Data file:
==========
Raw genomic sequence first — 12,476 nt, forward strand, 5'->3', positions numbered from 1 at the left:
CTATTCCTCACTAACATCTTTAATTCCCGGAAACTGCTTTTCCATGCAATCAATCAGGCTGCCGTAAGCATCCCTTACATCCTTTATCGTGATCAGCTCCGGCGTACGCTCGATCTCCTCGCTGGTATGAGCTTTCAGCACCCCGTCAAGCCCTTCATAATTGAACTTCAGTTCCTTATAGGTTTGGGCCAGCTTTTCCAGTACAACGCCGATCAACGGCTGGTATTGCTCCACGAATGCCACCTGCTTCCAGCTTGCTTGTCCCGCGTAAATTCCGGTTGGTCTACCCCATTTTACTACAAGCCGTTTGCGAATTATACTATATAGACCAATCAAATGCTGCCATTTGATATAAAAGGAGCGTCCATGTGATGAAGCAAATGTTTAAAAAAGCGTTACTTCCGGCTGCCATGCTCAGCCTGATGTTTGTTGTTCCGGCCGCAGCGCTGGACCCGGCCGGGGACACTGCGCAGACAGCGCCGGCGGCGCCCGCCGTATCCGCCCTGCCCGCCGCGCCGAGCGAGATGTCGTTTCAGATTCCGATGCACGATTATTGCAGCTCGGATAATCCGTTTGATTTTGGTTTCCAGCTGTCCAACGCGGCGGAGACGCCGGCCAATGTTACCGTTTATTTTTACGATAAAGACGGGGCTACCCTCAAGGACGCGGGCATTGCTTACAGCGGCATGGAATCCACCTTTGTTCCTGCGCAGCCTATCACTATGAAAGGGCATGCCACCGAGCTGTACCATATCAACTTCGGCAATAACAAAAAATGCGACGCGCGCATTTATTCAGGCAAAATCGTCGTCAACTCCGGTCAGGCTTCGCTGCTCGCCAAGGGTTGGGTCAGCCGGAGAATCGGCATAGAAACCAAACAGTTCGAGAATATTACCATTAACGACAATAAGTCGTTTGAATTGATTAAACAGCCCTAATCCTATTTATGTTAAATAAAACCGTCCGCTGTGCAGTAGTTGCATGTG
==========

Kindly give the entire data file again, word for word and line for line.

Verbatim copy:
Raw genomic sequence first — 12,476 nt, forward strand, 5'->3', positions numbered from 1 at the left:
CTATTCCTCACTAACATCTTTAATTCCCGGAAACTGCTTTTCCATGCAATCAATCAGGCTGCCGTAAGCATCCCTTACATCCTTTATCGTGATCAGCTCCGGCGTACGCTCGATCTCCTCGCTGGTATGAGCTTTCAGCACCCCGTCAAGCCCTTCATAATTGAACTTCAGTTCCTTATAGGTTTGGGCCAGCTTTTCCAGTACAACGCCGATCAACGGCTGGTATTGCTCCACGAATGCCACCTGCTTCCAGCTTGCTTGTCCCGCGTAAATTCCGGTTGGTCTACCCCATTTTACTACAAGCCGTTTGCGAATTATACTATATAGACCAATCAAATGCTGCCATTTGATATAAAAGGAGCGTCCATGTGATGAAGCAAATGTTTAAAAAAGCGTTACTTCCGGCTGCCATGCTCAGCCTGATGTTTGTTGTTCCGGCCGCAGCGCTGGACCCGGCCGGGGACACTGCGCAGACAGCGCCGGCGGCGCCCGCCGTATCCGCCCTGCCCGCCGCGCCGAGCGAGATGTCGTTTCAGATTCCGATGCACGATTATTGCAGCTCGGATAATCCGTTTGATTTTGGTTTCCAGCTGTCCAACGCGGCGGAGACGCCGGCCAATGTTACCGTTTATTTTTACGATAAAGACGGGGCTACCCTCAAGGACGCGGGCATTGCTTACAGCGGCATGGAATCCACCTTTGTTCCTGCGCAGCCTATCACTATGAAAGGGCATGCCACCGAGCTGTACCATATCAACTTCGGCAATAACAAAAAATGCGACGCGCGCATTTATTCAGGCAAAATCGTCGTCAACTCCGGTCAGGCTTCGCTGCTCGCCAAGGGTTGGGTCAGCCGGAGAATCGGCATAGAAACCAAACAGTTCGAGAATATTACCATTAACGACAATAAGTCGTTTGAATTGATTAAACAGCCCTAATCCTATTTATGTTAAATAAAACCGTCCGCTGTGCAGTAGTTGCATGTG